Lower Fluoxetine Efficacy in Elderly Patients With Major Depressive Disorder
Elderly patients with major depressive disorder taking fluoxetine may experience lower drug efficacy compared with nonelderly adults.
Elderly patients taking the selective serotonin reuptake inhibitor (SSRI) fluoxetine may experience lower drug efficacy compared with nonelderly adults with major depressive disorder (MDD), according to a meta-analysis published in the Journal of Affective Disorders.
Researchers reviewed a total of 61 clinical trials (N=4058 patients) reporting fluoxetine use in elderly (mean age, 64.8-76.0 years) and nonelderly (mean age, 33.6-50.4 years) patients who were being treated for acute-phase MDD. Changes of the Hamilton Depression Rating Scale score from baseline helped to determine the effects of fluoxetine among elderly (n=1016) and nonelderly (n=3042) patients with MDD.
Overall, there were no differences between the elderly and nonelderly patients with regard to mean SSRI dose (27.5 vs 30 mg/day, respectively; P =.497). In the pooled analysis, the half maximal efficacy time of fluoxetine was approximately 2.75 weeks shorter among nonelderly vs elderly participants (95% CI, 0.863-5.09; P <.05).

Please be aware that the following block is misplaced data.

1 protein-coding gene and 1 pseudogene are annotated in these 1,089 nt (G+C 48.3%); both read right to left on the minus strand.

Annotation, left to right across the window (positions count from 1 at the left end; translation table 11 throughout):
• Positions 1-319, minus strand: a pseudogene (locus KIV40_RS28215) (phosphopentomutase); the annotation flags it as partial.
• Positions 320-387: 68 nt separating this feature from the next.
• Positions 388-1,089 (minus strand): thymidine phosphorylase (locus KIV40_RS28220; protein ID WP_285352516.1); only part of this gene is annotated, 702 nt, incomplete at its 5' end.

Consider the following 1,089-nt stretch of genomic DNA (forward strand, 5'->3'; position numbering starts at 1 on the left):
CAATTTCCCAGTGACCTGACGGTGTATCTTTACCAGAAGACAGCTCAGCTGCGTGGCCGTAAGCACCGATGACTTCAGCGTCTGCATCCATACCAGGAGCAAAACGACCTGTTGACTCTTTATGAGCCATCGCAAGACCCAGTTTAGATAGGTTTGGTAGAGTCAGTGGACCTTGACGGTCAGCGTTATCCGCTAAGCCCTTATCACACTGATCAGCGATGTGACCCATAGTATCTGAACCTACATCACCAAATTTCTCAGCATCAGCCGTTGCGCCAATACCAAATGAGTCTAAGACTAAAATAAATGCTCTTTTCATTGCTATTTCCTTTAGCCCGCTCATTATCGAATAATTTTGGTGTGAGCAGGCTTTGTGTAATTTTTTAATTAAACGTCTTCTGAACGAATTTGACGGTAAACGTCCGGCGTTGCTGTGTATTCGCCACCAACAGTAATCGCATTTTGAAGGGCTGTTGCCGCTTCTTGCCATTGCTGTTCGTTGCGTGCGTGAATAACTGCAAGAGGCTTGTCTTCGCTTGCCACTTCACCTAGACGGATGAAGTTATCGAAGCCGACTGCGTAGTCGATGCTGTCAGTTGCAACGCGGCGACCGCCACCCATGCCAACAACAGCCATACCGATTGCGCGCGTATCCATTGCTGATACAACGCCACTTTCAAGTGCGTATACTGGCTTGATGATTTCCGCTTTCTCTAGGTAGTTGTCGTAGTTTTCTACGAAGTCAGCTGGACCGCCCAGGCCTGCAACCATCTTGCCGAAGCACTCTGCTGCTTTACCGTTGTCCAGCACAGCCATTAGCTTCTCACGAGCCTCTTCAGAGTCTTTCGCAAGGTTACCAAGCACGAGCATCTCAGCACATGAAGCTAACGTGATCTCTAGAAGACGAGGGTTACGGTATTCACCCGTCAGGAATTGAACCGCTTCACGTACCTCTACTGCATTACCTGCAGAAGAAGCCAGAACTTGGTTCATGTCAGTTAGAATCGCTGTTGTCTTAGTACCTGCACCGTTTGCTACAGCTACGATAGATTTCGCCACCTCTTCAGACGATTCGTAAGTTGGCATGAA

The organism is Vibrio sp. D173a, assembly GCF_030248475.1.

In addition, a lower decrease in the Hamilton Depression Rating Scale score at week 8 of treatment was also observed among the elderly participants (placebo-controlled trial [39.9% vs 49.1%] and comparator-controlled trial [46.5% vs 57.2%]).
This study was unable to demonstrate whether other antidepressants are more effective in the elderly population. In addition, the study was unable to evaluate the effect of comorbid somatic disease, which was found in 3 studies, on drug efficacy.
In addition to the findings, the investigators suggest that because many elderly patients "may present with a decrease in liver and renal function, it is not possible to increase the efficacy [of fluoxetine] through elevating the dose."
Dong L, Xu L, Li Y, et al. Model-based comparing efficacy of fluoxetine between elderly and non-elderly participants with major depressive disorder. J Affect Disord. 2018;229:224-230.